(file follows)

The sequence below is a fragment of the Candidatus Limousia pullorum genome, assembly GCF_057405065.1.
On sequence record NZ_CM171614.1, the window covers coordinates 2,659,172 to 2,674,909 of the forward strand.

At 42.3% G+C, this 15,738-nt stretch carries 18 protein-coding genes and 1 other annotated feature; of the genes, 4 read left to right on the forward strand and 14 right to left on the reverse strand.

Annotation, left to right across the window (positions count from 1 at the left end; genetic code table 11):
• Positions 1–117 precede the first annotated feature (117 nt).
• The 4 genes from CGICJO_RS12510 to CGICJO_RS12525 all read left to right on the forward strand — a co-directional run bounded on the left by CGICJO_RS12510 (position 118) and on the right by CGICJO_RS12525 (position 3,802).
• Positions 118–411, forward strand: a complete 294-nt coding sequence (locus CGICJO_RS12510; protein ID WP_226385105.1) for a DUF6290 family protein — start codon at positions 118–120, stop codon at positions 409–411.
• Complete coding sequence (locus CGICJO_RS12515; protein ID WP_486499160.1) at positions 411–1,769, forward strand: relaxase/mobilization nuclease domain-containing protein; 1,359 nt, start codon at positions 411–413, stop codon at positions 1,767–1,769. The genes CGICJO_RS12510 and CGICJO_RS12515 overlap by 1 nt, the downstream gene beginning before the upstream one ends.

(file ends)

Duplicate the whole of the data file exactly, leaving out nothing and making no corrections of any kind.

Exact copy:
The sequence below is a fragment of the Candidatus Limousia pullorum genome, assembly GCF_057405065.1.
On sequence record NZ_CM171614.1, the window covers coordinates 2,659,172 to 2,674,909 of the forward strand.

At 42.3% G+C, this 15,738-nt stretch carries 18 protein-coding genes and 1 other annotated feature; of the genes, 4 read left to right on the forward strand and 14 right to left on the reverse strand.

Annotation, left to right across the window (positions count from 1 at the left end; genetic code table 11):
• Positions 1–117 precede the first annotated feature (117 nt).
• The 4 genes from CGICJO_RS12510 to CGICJO_RS12525 all read left to right on the forward strand — a co-directional run bounded on the left by CGICJO_RS12510 (position 118) and on the right by CGICJO_RS12525 (position 3,802).
• Positions 118–411, forward strand: a complete 294-nt coding sequence (locus CGICJO_RS12510; protein ID WP_226385105.1) for a DUF6290 family protein — start codon at positions 118–120, stop codon at positions 409–411.
• Complete coding sequence (locus CGICJO_RS12515; protein ID WP_486499160.1) at positions 411–1,769, forward strand: relaxase/mobilization nuclease domain-containing protein; 1,359 nt, start codon at positions 411–413, stop codon at positions 1,767–1,769. The genes CGICJO_RS12510 and CGICJO_RS12515 overlap by 1 nt, the downstream gene beginning before the upstream one ends.